“It raises questions about taking care of aging parents, about balancing one’s obligations to oneself and self-fulfillment with taking care of family members.
“The temptation is to run away from our problems, but the understanding is that they follow us.” We can run, but we can’t hide. That was no less true then than it is now.
“The family rifts are tragic,” Dr. Rubenstein said. “I mention ‘30 Lessons for Living,’” — a fairly recent American self-help book by Karl Pillemer — “and one of the main lessons there is about how much regret the elderly feel when they have rifts in their families. If they could live their lives over to change one thing, they say, it would be not to have that fight, not to not speak to their sister or brother or parent.
“This story brings that forth very economically, in a half comic, half tragic way.”
There is also an emphasis on physical beauty in the Talmud’s stories, Dr. Rubenstein said; it’s treated in a sophisticated way, with an understanding of both people’s genuine pull toward the aesthetically pleasing and the dangers of ascribing deep meaning to something that is surface-level by definition.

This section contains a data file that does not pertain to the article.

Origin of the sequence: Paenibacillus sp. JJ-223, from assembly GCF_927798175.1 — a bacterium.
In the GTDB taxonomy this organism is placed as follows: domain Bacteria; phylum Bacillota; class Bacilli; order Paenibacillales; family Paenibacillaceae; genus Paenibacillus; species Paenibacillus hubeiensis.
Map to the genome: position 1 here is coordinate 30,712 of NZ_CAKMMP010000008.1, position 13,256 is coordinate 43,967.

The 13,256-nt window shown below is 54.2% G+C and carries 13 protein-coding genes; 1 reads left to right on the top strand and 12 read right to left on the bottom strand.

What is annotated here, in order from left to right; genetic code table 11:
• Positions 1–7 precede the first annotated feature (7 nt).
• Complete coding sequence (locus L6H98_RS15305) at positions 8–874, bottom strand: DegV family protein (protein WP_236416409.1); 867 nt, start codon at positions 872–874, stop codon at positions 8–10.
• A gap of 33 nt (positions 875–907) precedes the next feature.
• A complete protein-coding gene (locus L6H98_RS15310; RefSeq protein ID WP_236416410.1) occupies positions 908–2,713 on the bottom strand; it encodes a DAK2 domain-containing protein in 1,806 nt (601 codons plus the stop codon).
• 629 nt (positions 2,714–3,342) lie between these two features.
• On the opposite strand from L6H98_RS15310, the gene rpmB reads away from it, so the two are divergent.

One area where the Talmud’s wisdom is not necessarily useful is in its understanding of women. “I don’t think that you can totally whitewash the unimportant role that women play in the Talmud without being false to the text,” Dr. Rubenstein said. “All premodern societies in the West were patriarchal, and we still are dealing with that today. We have made tremendously rapid progress, but this is one of the struggles that you have when you are the heir of an ancient tradition. It does change, but change often comes slowly, and with a push and pull.
“This was literature produced by men, and from a male, patriarchal point of view. But there are women’s voices that come through. You can see aspects of their resistance, of their pushing back to the best of their ability.” As in, for example, the wife whose husband’s requests for chickpeas are taken literally and met with just two and then an un-eatable ton of them. (That’s where Amelia Bedelia comes in.)
That and similar caveats, along with the reminder that the culture in which the stories were formed is very old, does not detract from the stories, Dr. Rubenstein said.
“There is great beauty there, and sophisticated narrative artistry,” he said. “They are not necessarily the easiest texts to study and appreciate and make sense of, but I believe they are well worth the effort.”
Who: Dr. Jeffrey Rubenstein
What: Will talk about “The Land of Truth: Talmud Tales, Timeless Teaching” at a Lunch and Learn session
When: On Saturday, February 2, after services that begin at 9:45 a.m.
Where: At Congregation Kol HaNeshamah, 133 Engle Street, Englewood
For information or reservations: Email firstname.lastname@example.org.